There is no doubt that Sony has the photo industry talking lately. While you can certainly purchase a very capable Canon, Nikon or Fuji camera, it is Sony that seems to be the most innovative these days, both in sensor and lens technology. So when Sony announced the a7 & a7r last year, I (like my of my colleagues) was intrigued, one could even say excited, with the notion of an affordable light weight, full frame mirror-less camera. Especially one that housed some of the same sensor technology that went into the popular Nikon D800e. But with this being 1st generation technology from Sony, was it truly going to live up to its hype? Is the Sony a7r truly a game changing camera? I had to find out.

A7r-River-Icelanda
After making a few phone calls and talking to the right people at Sony, they agreed to send me an a7r (and a handful of lenses) to put to the test. As a landscape, travel and humanitarian photographer, I am often working in fairly extreme environments and the projects I had lined up over the last half year certainly didn’t disappoint in that regard. From Iceland to the Canadian Rockies to Hawaii and even Australia, I pushed this camera to its limits…and then some. I even managed to break two ribs while bringing it with me while ice climbing in Iceland this past winter. Have you ever wanted to know just how cold a camera can get and still perform? What about test your camera to see if it is actually weather sealed by using it in a rain storm? Humidity? Snow? Heat? Dust? Done…Done and Done! So how did she hold up overall? Will the a7r become a permanent pillar of my gear setup? Lets find out!

Specs

  • Camera Format – Full Frame
  • Pixels - 36.8 Megapixels
  • Max Resolution - 7360 x 4912
  • Lens Format - Sony E-Mount (Handles new FE lenses as well)
  • Bit Depth - 14-bit
  • Memory Card Type – SD/SDHC/SDXC
  • Video Recording Options - 1920 x 1080 : 60 FPS, 24 FPS | 1440×1080 : 30 FPS | 640 x 480 : 40 FPS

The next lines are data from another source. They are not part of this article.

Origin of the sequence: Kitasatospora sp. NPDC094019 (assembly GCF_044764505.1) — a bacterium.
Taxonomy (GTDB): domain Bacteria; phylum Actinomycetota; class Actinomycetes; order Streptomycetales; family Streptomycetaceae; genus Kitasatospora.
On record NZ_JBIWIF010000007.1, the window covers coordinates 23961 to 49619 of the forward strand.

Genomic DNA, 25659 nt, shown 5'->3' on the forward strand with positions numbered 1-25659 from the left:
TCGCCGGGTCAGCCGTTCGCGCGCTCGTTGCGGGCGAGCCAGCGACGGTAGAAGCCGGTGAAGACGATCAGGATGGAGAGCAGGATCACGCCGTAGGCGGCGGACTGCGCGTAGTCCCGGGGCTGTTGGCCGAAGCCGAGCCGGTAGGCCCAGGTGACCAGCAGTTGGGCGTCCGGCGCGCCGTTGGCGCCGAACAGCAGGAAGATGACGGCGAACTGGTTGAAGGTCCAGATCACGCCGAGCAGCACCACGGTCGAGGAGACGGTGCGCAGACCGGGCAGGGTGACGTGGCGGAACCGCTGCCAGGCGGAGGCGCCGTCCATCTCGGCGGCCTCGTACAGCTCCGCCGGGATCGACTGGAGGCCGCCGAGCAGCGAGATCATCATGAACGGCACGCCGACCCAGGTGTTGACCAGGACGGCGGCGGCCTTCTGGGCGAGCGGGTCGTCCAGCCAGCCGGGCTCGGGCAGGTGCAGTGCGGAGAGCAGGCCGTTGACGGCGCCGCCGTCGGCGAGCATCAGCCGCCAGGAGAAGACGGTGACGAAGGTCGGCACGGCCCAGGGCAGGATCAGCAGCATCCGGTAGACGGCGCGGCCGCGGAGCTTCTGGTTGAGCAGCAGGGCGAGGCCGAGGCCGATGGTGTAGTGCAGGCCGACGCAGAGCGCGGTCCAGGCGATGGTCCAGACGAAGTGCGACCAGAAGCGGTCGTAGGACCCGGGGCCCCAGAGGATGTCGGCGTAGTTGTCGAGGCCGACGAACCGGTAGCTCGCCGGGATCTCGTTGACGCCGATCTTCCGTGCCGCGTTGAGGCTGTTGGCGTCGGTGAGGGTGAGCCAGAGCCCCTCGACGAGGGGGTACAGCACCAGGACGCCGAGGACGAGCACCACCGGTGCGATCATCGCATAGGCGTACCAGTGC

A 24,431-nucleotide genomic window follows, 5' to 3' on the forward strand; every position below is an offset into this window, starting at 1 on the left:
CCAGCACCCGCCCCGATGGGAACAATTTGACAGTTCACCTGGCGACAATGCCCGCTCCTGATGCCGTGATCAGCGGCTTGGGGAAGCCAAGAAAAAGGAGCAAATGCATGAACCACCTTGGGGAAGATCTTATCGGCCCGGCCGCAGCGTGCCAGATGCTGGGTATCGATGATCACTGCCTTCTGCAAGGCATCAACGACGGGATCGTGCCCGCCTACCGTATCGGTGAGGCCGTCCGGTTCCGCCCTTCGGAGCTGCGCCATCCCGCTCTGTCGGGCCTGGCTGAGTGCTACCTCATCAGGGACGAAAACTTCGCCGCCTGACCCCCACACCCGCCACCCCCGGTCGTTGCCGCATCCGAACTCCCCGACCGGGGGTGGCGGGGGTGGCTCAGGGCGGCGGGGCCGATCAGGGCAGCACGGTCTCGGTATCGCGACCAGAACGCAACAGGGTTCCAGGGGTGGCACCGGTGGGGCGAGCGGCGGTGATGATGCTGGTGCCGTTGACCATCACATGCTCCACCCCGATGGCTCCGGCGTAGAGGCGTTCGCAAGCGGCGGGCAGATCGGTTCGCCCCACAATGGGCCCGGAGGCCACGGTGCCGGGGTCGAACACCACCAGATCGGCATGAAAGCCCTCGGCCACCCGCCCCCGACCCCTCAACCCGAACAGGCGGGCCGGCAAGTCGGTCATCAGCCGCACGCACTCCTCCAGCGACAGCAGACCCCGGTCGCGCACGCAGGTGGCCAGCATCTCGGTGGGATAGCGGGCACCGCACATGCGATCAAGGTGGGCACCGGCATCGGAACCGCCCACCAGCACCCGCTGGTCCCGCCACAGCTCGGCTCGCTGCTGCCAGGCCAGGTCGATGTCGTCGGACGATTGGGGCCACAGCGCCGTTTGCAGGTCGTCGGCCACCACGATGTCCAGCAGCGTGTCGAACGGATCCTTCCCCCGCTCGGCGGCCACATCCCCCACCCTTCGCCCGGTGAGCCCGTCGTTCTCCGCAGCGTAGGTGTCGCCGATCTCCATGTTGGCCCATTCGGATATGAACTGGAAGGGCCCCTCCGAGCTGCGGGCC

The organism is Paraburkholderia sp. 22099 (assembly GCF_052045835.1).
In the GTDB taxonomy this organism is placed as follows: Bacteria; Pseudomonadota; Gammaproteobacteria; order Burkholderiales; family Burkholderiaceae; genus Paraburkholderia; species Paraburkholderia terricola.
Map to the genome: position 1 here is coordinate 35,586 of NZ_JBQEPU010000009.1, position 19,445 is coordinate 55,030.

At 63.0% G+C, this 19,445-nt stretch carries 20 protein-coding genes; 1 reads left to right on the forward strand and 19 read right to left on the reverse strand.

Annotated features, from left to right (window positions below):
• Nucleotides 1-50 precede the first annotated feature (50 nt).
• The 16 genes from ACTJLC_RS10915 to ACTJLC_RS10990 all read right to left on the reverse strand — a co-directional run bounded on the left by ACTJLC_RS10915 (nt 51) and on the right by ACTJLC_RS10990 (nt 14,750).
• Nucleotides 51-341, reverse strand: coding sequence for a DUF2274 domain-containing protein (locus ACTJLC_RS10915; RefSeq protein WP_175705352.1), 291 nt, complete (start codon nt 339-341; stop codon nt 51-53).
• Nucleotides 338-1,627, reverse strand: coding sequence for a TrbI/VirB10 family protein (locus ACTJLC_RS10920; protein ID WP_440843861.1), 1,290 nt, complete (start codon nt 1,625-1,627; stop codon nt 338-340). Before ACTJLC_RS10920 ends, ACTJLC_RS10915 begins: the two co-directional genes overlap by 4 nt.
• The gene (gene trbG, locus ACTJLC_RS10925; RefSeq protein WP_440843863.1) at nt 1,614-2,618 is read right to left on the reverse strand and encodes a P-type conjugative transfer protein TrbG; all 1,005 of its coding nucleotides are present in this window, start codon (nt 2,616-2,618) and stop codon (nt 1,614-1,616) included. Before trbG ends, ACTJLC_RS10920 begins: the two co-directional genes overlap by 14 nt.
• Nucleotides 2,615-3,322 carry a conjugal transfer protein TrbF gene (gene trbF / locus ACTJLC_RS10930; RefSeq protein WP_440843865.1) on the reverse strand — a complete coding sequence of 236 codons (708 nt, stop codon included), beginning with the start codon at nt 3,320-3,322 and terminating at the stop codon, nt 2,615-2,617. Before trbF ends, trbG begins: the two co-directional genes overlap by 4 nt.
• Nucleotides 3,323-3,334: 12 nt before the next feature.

• Viewfinder Type - Electronic
  • Viewfinder Pixel Count - 2,400,000
  • Viewfinder Coverage - 100%
  • ISO Sensitivity - 100-256000 (Extended Mode: 50)
  • Shutter – Electronic | Speed: 30 – 1/8000 seconds
  • Burst Rate - 4 FPS at 36mp
  • Wireless Connectivity – Wifi/NFC
  • Battery Type - 1x NP-FW50 Rechargeable Lithium-Ion Battery
  • Dimensions - 5.0 x 3.7 x 1.9″ / 126.9 x 94.4 x 48.2 mm
  • Weight – 14.36 oz / 407 g

Build/Portability

One of the first things that people says to me when they see me out shooting with the a7r is “I can’t believe how small it is”. When I run a dual camera/tripod setup with my Canon 1dx next to it, it looks almost like a child’s play thing. That isn’t to say that the build quality isn’t impressive or that it doesn’t feel solidly built when you hold it in your hands…but it is small…impressively so. The body itself weighs just 14.36 oz and can arguably fit in your pants pocket without a lens attached (if you have big pockets like I do). The topic discussion of how weather sealed it is has sparked a lot of debate as Sony has removed any previous indications that it came protected from the elements. For many, this was an admission that it does in fact lack any weather sealed certifications and that probably is the case…however my experience with it over the last 7 months proves otherwise.

Sony a7r in -45 C temps in the Canadian Rockies

Sony a7r in -45 C temps in the Canadian Rockies